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10+ Year Survival Seed Viability
- Category: Vegetable
- Type: Squash
- Variety: Zucchini Black Beauty
- Family: Curcubitaceae
- Botanical Name: Cucurbita pepo
- Hardiness Zones: 2,3,4,5,6,7,8,9,10,11,12
- Growing Difficulty: 2
- Soil PH: 6.2 – 6.8
- Fertilizer Requirements: 24-8-16
- Soil Type: Rich, Moist, Well-Draining
- Germination (days): 3 to 10
- Soil Temp for Germination: 68-95°F
- Lighting Conditions: FULL SUN
- Days to Maturity: 45 - 65
- Planting Depth: 1/2”
- Distance Apart (in row): 36-48”
- Row Spacing: 10-12ft
DIRECT SOW IN WARM, FERTILE SOIL WHEN SOIL TEMPS ARE ABOVE 65°F
4 WEEKS BEFORE LAST FROST, TRANSPLANT 2 WEEKS AFTER LAST FROST IN PEAT POT
IMPORTANT - When planting Zucchini, choose an area where you have not planted squash or related crops within the past 2 years.
If starting indoors, make sure to harden off the seedlings by introducing them to the outside weather conditions for several hours per day for at least a week before transplanting.
When the soil temperature reaches an average of 65°F, you can transplant or directly sow your squash seeds.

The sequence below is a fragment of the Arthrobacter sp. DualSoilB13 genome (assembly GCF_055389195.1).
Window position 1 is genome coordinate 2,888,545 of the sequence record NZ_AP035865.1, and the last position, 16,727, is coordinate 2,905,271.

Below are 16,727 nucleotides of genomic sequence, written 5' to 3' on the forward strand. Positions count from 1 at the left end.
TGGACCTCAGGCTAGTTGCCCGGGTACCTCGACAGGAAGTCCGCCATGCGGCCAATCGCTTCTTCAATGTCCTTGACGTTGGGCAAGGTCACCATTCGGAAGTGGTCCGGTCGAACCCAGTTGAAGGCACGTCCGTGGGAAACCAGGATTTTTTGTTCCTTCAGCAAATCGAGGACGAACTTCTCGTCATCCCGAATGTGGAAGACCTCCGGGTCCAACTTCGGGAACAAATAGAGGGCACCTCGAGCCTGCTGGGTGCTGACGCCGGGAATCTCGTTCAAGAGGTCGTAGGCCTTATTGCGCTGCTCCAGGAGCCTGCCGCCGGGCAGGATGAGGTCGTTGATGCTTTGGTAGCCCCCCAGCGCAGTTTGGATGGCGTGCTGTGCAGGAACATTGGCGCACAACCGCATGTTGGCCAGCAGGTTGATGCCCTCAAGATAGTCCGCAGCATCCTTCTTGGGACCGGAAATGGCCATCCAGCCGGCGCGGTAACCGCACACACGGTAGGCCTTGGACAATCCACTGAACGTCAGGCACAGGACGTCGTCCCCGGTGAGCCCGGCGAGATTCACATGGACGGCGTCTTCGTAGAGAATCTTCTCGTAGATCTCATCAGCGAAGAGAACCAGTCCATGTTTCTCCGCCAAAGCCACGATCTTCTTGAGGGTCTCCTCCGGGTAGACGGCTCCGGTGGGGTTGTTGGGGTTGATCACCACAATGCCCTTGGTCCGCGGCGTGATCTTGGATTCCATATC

We recommend planting squash in the same way that you would plant pumpkins (mound planting).
Plant two squash plants per hill, separate the hills by about 8-10’ apart.
Zucchini can be companion planted with corn, but you should avoid planting your squash near potatoes.
Place a layer of mulch under your squash plants to control moisture and prevent weeds. This will also protect the squash from too much ground moisture and keep the fruit clean.
You should start pinching off many of the blooms during midsummer to allow the plant to focus energy on the squash production of only a few fruits per plant.
Zucchini has a variety of uses, many of which are like other squash varieties. Our personal favorite is sliced and sautéed with butter. You may also puree the zucchini to be used in muffins or breads.
Zucchini has the best flavor when the fruits get to about 4-5” in length. After the plant starts to produce mature fruit, be prepared to pick the fruits every day or two.
Zucchini keeps well in the refrigerator for about two weeks and is also a good candidate for freezer storage.
Once the zucchini has reached its mature size, the seeds are ready to harvest. Like a pumpkin, you will need to cut the zucchini open to expose the seeds and pulp. Use a colander to rinse the pulp and seeds. Separate the pulp further by using a bowl of water. The seeds you will want to keep are the ones that sink in the bowl of water.
Make sure to thoroughly dry your zucchini seeds by placing them on a flat surface for several weeks and turning them regularly to make sure they are completely dry.
Store you seeds in a cool dry place. Zucchini seeds are usually viable for about 4 years from harvest, depending on your storage methods.